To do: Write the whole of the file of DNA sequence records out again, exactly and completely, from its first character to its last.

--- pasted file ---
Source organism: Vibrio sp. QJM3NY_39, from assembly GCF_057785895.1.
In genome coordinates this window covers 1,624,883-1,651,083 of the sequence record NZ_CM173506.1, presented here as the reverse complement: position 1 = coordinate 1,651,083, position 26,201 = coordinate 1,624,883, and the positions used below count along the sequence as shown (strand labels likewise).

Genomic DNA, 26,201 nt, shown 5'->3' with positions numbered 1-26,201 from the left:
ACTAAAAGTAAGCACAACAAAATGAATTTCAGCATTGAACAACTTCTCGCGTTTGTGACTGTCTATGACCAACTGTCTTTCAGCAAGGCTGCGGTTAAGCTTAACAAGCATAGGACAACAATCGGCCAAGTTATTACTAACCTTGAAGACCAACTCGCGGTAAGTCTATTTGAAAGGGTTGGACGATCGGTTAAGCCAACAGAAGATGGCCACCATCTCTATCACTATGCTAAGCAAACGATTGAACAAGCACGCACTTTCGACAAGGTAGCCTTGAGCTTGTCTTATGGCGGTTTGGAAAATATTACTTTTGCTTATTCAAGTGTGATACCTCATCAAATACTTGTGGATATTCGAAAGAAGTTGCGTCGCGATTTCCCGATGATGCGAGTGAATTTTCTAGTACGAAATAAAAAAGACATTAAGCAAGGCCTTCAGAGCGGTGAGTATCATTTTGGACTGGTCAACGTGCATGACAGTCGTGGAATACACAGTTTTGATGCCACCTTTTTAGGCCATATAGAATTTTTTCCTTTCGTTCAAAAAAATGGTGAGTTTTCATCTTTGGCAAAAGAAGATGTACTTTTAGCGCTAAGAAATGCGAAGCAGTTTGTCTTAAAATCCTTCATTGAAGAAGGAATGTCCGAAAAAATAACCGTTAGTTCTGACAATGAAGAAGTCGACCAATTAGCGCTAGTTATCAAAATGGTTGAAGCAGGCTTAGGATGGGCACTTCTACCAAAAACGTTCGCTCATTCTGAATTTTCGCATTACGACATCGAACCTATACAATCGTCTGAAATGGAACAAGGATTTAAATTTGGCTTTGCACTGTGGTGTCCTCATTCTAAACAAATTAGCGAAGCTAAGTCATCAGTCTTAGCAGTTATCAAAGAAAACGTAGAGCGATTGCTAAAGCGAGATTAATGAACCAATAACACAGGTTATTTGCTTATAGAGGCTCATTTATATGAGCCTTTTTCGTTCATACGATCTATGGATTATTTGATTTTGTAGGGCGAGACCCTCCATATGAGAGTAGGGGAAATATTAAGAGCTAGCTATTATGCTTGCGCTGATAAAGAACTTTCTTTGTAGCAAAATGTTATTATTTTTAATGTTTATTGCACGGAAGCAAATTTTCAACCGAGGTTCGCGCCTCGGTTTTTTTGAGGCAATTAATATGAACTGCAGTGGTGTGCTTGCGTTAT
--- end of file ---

Source organism: Vibrio sp. QJM3NY_39, from assembly GCF_057785895.1.
In genome coordinates this window covers 1,624,883-1,651,083 of the sequence record NZ_CM173506.1, presented here as the reverse complement: position 1 = coordinate 1,651,083, position 26,201 = coordinate 1,624,883, and the positions used below count along the sequence as shown (strand labels likewise).

Genomic DNA, 26,201 nt, shown 5'->3' with positions numbered 1-26,201 from the left:
ACTAAAAGTAAGCACAACAAAATGAATTTCAGCATTGAACAACTTCTCGCGTTTGTGACTGTCTATGACCAACTGTCTTTCAGCAAGGCTGCGGTTAAGCTTAACAAGCATAGGACAACAATCGGCCAAGTTATTACTAACCTTGAAGACCAACTCGCGGTAAGTCTATTTGAAAGGGTTGGACGATCGGTTAAGCCAACAGAAGATGGCCACCATCTCTATCACTATGCTAAGCAAACGATTGAACAAGCACGCACTTTCGACAAGGTAGCCTTGAGCTTGTCTTATGGCGGTTTGGAAAATATTACTTTTGCTTATTCAAGTGTGATACCTCATCAAATACTTGTGGATATTCGAAAGAAGTTGCGTCGCGATTTCCCGATGATGCGAGTGAATTTTCTAGTACGAAATAAAAAAGACATTAAGCAAGGCCTTCAGAGCGGTGAGTATCATTTTGGACTGGTCAACGTGCATGACAGTCGTGGAATACACAGTTTTGATGCCACCTTTTTAGGCCATATAGAATTTTTTCCTTTCGTTCAAAAAAATGGTGAGTTTTCATCTTTGGCAAAAGAAGATGTACTTTTAGCGCTAAGAAATGCGAAGCAGTTTGTCTTAAAATCCTTCATTGAAGAAGGAATGTCCGAAAAAATAACCGTTAGTTCTGACAATGAAGAAGTCGACCAATTAGCGCTAGTTATCAAAATGGTTGAAGCAGGCTTAGGATGGGCACTTCTACCAAAAACGTTCGCTCATTCTGAATTTTCGCATTACGACATCGAACCTATACAATCGTCTGAAATGGAACAAGGATTTAAATTTGGCTTTGCACTGTGGTGTCCTCATTCTAAACAAATTAGCGAAGCTAAGTCATCAGTCTTAGCAGTTATCAAAGAAAACGTAGAGCGATTGCTAAAGCGAGATTAATGAACCAATAACACAGGTTATTTGCTTATAGAGGCTCATTTATATGAGCCTTTTTCGTTCATACGATCTATGGATTATTTGATTTTGTAGGGCGAGACCCTCCATATGAGAGTAGGGGAAATATTAAGAGCTAGCTATTATGCTTGCGCTGATAAAGAACTTTCTTTGTAGCAAAATGTTATTATTTTTAATGTTTATTGCACGGAAGCAAATTTTCAACCGAGGTTCGCGCCTCGGTTTTTTTGAGGCAATTAATATGAACTGCAGTGGTGTGCTTGCGTTAT